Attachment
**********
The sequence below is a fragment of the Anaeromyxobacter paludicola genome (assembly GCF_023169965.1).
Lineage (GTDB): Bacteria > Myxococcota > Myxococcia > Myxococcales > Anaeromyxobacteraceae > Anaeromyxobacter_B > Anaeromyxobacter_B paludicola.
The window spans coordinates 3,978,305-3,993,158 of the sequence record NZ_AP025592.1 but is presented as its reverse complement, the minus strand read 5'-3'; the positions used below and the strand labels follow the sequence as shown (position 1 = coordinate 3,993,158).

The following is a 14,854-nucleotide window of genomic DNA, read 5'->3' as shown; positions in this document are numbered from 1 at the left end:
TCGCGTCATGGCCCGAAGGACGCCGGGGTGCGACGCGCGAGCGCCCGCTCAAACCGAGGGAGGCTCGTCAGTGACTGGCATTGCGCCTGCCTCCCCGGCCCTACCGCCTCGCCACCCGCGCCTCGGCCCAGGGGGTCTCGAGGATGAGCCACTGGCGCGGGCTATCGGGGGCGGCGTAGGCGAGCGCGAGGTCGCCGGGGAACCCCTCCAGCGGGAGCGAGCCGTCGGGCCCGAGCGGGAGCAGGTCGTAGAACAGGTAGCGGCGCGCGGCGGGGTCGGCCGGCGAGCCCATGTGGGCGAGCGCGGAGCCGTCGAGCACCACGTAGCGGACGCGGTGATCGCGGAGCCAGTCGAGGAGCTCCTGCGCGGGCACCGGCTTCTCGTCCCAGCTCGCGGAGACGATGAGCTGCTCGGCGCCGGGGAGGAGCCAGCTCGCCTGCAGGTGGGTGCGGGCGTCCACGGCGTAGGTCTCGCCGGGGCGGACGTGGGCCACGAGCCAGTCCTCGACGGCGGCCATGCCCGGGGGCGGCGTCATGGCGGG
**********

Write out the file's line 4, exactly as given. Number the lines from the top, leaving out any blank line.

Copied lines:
The following is a 14,854-nucleotide window of genomic DNA, read 5'->3' as shown; positions in this document are numbered from 1 at the left end: